Accentuate this simple cabinet style to best advantage in a modern or contemporary kitchen with the right pulls or latches.
This is one of the most popular kitchen cabinet hardware styles of the past 10 years. You will see these as often on classic Shaker-style cabinets as on modern flat-panel ones. They most often make the biggest statement when they’re run as long as possible on the door or drawer. This style has end caps that are flush, so that you don’t have little bits that stick out and catch the pocket of your pants. Anyone who has ripped a pocket while walking briskly through a kitchen knows what I mean.
They work well with: Modern flat-panel or Shaker doors. Be a purist with a sleek glass backsplash or be more eclectic and mix them with subway tile and Shaker cabinets.
These are the pulls for modernists who prefer square edges and linear elements. It may seem like a silly distinction to some, but in modern design, these small statements make a big noise.
They work well with: Horizontal wood grain, horizontal long drawers and tile backsplashes.
These are wonderfully functional and utilitarian — almost office-y — pulls. They’re a great choice for a high-traffic, high-use kitchen where you don’t want the pulls sticking out and getting in the way.
They work well with: Bypass doors, stained wood doors and metal and glass doors.
These pulls offer another great option for those who don’t want their pulls to stick out into the traffic flow. They are very sleek, but be careful of dust and spills getting caught in the channels.
They work well with: Painted or stained wood flat-panel doors, minimalist backsplash elements and waterfall countertops.
These pulls are for the purist who doesn’t want to mix too many materials in a kitchen. They’re not the most pragmatic choice for high-use kitchens.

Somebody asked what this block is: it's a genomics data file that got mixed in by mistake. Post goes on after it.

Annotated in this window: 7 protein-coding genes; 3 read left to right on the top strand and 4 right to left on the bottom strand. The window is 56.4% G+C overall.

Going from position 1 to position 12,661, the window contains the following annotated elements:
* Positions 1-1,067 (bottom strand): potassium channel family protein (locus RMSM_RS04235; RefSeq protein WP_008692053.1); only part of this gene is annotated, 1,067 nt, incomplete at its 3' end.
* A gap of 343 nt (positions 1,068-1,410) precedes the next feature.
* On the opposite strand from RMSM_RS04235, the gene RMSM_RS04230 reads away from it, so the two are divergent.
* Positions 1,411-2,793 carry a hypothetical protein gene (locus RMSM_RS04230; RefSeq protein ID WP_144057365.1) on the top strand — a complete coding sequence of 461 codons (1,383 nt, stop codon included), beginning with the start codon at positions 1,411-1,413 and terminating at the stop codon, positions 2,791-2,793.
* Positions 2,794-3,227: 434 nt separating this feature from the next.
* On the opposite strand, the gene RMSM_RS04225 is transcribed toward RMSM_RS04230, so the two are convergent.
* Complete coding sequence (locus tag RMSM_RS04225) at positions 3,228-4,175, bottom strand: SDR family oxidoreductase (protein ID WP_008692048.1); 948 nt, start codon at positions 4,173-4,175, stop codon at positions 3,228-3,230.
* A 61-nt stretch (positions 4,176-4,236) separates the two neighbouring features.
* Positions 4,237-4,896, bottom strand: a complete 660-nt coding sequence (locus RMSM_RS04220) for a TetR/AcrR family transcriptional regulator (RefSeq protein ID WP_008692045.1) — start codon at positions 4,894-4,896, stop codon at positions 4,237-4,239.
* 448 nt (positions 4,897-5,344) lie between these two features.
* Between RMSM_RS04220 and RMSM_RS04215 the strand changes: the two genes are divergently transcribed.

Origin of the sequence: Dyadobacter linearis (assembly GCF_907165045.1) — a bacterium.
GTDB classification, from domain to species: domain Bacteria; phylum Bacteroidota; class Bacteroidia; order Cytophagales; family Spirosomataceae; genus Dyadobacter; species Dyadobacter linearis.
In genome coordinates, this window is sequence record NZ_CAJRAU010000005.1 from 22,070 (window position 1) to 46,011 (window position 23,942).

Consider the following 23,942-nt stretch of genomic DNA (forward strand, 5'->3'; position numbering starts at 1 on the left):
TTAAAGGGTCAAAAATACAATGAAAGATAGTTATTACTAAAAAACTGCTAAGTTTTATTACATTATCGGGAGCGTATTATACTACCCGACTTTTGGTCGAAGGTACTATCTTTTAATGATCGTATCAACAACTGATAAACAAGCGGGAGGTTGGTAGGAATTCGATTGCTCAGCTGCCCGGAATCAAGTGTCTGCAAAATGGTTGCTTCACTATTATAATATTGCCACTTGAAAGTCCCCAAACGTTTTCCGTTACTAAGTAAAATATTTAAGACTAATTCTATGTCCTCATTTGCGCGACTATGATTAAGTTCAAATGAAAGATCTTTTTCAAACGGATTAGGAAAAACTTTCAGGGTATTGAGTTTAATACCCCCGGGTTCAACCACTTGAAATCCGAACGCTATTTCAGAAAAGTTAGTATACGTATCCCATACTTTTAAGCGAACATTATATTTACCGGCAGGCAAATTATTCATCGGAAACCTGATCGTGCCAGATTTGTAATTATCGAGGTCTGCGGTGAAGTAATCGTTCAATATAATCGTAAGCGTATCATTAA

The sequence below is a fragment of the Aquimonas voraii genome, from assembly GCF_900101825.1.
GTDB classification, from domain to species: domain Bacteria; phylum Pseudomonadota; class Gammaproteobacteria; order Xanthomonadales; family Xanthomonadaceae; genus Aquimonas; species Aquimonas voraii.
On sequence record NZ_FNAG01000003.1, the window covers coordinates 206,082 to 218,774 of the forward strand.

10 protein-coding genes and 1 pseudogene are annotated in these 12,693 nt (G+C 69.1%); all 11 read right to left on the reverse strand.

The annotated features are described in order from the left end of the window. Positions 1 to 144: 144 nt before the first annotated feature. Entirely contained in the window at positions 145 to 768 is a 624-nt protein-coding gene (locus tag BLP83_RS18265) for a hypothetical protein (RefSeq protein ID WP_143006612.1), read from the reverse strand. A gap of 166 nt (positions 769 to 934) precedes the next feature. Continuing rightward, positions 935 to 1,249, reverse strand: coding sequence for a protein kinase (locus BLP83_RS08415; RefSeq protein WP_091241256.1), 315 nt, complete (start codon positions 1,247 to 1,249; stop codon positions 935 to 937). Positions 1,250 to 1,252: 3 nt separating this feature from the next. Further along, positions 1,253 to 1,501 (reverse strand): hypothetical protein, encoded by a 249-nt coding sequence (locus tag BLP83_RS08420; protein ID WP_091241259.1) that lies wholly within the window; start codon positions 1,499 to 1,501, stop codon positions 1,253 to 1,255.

What they do for the kitchen: Create a seamless look in which metal cabinet hardware doesn’t interrupt the wood face of the doors.
They work well with: Minimalist kitchens with no wall cabinets, kitchens with open shelves and beautiful wood veneers.
These pulls are for the minimalist who wants a bit more. They’re discreet but still functional. They can be done small on all cabinets or longer, running the full length of the cabinet door or drawer.
They work well with: Wood veneers and high-gloss painted finishes.
Cutout bar pulls are decorative and simple at the same time, and have almost a ’70s feeling in antique brass. I love a pull that adds a little furniture detail and glamour to a modern flat-panel door style.
They work well with: Rift-cut travertine and high-gloss finishes.
Simple, classic and utilitarian, these are great for those who don’t want their hardware to make a strong statement.
They work well with: Industrial appliances, stainless steel countertops and simple industrial lighting, like pendants with a single exposed bulb.
Not for those who use their kitchens frequently for cooking items heavy on the oil or butter. Fingerprints on the fronts of your doors will drive you mad! But it’s very sleek and cool looking to not have a stick of hardware in sight.
They work well with: Exotic veneer cabinets for which you don’t want anything to compete with the gorgeous wood, and full-height stone backsplashes that match the countertops for a restrained palette.